Comparison of Mansfield Park a

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Comparison of Mansfield Park and Metropolitan Whit Stillman's attempt to capture Jane Austen's novel Mansfield Park on film in Metropolitan is a fair adaptation but it is unable to give the viewer the same insights. Stillman manages to have most of Mansfield Parks characters represented in some way or another, however the time needed to develop those characters is simply not there in a two hour movie. It is this development that makes Jane Austen's books so interesting. She spends an enormous amount of time telling us the backgrounds of the characters, especially Fanny Price. We are then able to interpret their actions knowing their motives and history, whereas in the movie we are often confused about certain behaviors. Stillman is able to capture some of the significant events in Mansfield but without the background, they have less meaning.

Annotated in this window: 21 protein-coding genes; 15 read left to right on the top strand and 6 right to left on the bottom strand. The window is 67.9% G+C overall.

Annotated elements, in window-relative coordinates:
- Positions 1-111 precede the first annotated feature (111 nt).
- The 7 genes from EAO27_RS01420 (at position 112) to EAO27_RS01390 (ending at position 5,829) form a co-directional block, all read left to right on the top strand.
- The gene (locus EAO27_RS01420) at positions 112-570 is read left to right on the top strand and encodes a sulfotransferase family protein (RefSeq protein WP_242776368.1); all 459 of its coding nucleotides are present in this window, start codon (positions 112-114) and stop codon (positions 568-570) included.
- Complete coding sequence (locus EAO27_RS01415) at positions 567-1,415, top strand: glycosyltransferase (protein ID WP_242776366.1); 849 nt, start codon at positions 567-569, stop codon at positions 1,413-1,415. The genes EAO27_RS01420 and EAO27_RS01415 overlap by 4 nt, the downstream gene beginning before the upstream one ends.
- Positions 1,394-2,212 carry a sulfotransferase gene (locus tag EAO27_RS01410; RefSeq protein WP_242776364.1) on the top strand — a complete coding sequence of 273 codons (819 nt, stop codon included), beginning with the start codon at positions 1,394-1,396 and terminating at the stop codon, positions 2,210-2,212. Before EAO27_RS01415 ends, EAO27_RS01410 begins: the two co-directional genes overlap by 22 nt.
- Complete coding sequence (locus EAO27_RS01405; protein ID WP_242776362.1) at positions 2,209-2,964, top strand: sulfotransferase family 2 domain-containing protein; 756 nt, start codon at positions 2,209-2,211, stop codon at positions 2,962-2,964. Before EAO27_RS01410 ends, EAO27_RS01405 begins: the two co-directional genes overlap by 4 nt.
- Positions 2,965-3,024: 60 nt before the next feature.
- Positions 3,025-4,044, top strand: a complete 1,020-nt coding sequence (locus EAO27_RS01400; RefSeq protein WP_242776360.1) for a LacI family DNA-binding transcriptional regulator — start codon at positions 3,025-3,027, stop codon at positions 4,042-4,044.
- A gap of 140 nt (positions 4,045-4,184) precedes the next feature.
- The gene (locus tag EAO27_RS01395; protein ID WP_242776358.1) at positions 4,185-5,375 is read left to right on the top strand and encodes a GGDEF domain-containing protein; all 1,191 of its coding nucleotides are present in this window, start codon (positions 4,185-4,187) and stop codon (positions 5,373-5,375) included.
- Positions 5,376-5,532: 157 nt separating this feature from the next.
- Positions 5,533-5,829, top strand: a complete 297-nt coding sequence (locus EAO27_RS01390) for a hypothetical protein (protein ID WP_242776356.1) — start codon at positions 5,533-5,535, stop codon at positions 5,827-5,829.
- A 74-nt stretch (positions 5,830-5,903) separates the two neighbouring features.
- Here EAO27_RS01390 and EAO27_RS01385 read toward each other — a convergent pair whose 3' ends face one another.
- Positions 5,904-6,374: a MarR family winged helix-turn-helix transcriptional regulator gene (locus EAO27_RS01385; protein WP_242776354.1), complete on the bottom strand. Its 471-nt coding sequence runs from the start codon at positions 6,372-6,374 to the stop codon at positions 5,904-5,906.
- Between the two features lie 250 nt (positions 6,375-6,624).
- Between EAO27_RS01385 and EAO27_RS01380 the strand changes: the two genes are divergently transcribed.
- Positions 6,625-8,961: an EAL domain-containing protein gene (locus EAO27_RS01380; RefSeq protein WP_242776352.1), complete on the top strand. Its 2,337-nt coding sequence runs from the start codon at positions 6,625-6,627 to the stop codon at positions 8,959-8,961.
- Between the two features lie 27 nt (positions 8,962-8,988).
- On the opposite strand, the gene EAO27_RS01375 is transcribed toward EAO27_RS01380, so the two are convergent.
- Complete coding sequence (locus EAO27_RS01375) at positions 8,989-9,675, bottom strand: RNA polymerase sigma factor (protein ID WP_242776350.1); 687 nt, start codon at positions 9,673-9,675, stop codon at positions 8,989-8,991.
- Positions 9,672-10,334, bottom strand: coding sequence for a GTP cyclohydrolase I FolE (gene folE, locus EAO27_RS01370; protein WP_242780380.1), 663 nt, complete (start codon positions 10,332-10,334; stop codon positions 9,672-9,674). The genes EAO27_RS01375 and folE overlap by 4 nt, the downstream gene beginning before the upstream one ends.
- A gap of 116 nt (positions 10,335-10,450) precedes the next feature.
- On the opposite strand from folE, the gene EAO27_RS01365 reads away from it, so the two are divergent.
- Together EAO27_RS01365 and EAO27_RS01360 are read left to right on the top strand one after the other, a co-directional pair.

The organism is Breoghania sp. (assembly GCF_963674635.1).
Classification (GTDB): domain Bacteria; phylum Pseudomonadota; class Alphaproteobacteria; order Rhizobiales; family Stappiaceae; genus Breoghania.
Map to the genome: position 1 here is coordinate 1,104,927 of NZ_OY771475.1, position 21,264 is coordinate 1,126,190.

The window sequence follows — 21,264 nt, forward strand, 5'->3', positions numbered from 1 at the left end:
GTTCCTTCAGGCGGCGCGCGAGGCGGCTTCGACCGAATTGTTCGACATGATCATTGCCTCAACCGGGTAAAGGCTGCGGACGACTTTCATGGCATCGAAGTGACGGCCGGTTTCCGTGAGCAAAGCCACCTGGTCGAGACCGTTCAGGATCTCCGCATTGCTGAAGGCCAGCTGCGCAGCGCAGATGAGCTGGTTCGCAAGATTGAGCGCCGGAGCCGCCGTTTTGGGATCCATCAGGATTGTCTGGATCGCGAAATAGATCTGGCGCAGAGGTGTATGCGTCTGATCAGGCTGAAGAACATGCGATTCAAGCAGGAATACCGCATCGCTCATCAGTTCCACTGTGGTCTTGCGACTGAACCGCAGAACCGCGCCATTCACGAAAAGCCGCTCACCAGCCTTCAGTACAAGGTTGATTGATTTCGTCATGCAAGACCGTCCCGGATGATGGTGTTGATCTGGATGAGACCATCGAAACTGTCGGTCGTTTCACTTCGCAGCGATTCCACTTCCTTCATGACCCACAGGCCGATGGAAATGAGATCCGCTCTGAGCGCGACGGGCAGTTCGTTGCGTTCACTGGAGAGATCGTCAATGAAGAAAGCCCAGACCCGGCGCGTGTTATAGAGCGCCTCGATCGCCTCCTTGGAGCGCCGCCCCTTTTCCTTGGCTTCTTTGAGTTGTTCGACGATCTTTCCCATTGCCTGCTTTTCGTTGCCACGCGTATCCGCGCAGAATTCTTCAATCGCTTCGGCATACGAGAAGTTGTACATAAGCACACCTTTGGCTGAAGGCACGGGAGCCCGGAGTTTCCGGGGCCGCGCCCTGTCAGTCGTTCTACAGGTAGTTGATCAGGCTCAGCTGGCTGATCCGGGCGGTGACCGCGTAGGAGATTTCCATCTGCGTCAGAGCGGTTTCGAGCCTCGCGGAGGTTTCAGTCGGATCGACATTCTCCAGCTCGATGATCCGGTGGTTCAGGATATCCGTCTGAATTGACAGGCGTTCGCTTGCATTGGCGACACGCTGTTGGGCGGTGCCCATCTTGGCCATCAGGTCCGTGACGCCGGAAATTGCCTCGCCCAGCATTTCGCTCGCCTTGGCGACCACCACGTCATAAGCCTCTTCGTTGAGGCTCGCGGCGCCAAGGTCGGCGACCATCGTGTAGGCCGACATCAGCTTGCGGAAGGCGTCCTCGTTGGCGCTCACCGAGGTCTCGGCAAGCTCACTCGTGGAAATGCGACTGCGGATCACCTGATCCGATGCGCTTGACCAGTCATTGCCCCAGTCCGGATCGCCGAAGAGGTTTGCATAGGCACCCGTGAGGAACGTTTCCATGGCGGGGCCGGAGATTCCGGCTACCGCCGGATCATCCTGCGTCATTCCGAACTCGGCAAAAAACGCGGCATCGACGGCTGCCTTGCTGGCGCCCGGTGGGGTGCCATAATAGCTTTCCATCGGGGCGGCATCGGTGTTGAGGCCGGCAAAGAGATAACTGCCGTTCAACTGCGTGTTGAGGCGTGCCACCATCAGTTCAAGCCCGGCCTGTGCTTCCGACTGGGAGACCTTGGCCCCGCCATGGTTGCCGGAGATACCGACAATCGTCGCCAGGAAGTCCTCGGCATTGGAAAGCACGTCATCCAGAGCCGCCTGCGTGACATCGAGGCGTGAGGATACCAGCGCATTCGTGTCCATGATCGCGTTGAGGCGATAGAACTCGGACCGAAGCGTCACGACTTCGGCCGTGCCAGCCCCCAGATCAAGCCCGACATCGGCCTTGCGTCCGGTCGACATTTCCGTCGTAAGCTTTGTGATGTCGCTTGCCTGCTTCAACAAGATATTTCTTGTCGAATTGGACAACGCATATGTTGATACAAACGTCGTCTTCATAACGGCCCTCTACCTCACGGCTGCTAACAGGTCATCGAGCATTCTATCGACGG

Whit Stillman could not simply parallel his characters one-for-one with the ones in Mansfield Park, rather he had to concentrate on including the significant characteristics of Austen's characters, sometimes in more than one person.

If he had tried to copy the nature of the Mansfield Park people the movie would not have been believable. Viewers would not like a perfect character like Fanny, in fact they would probably distrust her more because she was perfect. At the beginning of the movie Audrey Rouget is introduced, obviously meant to be a version of Fanny Price. She is shy, slight, and the appears to be younger than the rest of the group. Like Fanny, she really hasn't "come out" yet. At first, she is enamored with Tom Townsend, then hates him for leaving her looking stupid when he was supposed to be her escort. The viewer has a hard time with this because they have only known each other for...